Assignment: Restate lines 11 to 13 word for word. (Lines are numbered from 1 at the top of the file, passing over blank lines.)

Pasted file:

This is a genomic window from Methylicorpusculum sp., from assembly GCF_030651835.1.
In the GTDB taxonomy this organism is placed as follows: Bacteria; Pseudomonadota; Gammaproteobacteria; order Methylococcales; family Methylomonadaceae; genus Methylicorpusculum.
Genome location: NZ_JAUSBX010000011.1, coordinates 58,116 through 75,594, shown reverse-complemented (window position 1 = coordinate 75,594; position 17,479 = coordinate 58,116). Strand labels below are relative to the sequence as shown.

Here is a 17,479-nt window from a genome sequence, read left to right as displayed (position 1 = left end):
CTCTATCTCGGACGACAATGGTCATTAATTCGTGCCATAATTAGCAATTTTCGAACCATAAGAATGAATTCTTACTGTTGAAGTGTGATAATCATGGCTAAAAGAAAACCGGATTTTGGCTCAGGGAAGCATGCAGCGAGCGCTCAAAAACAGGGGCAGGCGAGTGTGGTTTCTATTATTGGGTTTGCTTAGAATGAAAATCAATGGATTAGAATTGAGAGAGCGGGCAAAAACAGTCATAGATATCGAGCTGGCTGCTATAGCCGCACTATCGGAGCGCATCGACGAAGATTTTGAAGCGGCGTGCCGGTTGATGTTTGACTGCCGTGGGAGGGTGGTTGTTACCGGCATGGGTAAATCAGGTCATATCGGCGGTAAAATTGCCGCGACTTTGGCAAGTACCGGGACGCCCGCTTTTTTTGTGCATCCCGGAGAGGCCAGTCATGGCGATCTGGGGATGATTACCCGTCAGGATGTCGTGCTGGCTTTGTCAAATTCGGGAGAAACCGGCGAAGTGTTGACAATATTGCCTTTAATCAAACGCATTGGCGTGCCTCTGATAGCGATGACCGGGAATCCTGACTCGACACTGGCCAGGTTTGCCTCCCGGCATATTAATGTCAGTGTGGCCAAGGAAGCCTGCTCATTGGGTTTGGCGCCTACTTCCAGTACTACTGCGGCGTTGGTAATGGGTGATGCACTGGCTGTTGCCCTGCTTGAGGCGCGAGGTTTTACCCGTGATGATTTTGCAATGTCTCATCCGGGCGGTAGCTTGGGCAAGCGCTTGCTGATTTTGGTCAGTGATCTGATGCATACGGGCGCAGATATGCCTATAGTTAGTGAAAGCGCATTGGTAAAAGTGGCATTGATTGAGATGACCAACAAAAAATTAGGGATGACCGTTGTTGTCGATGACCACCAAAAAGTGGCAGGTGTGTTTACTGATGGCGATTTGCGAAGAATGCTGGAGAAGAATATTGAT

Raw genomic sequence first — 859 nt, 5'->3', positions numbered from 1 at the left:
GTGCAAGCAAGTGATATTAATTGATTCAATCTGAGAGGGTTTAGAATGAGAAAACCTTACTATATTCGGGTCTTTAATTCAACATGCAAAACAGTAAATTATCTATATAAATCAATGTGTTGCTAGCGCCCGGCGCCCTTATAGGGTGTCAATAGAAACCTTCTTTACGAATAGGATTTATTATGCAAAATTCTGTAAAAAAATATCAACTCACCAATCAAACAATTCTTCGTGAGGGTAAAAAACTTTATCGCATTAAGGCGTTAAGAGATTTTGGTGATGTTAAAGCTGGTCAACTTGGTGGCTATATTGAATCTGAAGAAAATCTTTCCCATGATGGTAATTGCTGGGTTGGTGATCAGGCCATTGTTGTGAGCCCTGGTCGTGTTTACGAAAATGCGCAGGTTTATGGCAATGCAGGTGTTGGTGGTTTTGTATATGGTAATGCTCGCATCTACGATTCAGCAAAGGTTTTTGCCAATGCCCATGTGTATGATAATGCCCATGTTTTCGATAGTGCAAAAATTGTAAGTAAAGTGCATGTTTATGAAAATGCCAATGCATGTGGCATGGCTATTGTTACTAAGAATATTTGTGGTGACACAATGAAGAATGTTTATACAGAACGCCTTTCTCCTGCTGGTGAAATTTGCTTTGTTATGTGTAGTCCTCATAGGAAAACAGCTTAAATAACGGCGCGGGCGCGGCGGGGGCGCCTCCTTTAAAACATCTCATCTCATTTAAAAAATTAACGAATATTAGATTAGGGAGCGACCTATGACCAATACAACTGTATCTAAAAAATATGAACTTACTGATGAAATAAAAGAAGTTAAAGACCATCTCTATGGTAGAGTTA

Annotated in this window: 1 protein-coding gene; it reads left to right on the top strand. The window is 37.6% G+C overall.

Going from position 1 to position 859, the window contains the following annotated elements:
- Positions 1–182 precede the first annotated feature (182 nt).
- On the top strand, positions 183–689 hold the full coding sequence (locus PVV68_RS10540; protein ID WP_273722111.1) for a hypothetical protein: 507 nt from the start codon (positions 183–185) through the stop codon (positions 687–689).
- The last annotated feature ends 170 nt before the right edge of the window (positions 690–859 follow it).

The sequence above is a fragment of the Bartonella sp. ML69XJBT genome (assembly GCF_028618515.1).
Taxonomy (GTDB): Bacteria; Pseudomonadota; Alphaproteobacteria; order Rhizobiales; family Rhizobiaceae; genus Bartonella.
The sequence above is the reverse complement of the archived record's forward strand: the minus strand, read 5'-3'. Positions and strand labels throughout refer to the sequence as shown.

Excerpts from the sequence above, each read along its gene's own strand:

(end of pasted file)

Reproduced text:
- On the top strand, positions 183–689 hold the full coding sequence (locus PVV68_RS10540; protein ID WP_273722111.1) for a hypothetical protein: 507 nt from the start codon (positions 183–185) through the stop codon (positions 687–689).
- The last annotated feature ends 170 nt before the right edge of the window (positions 690–859 follow it).

The sequence above is a fragment of the Bartonella sp. ML69XJBT genome (assembly GCF_028618515.1).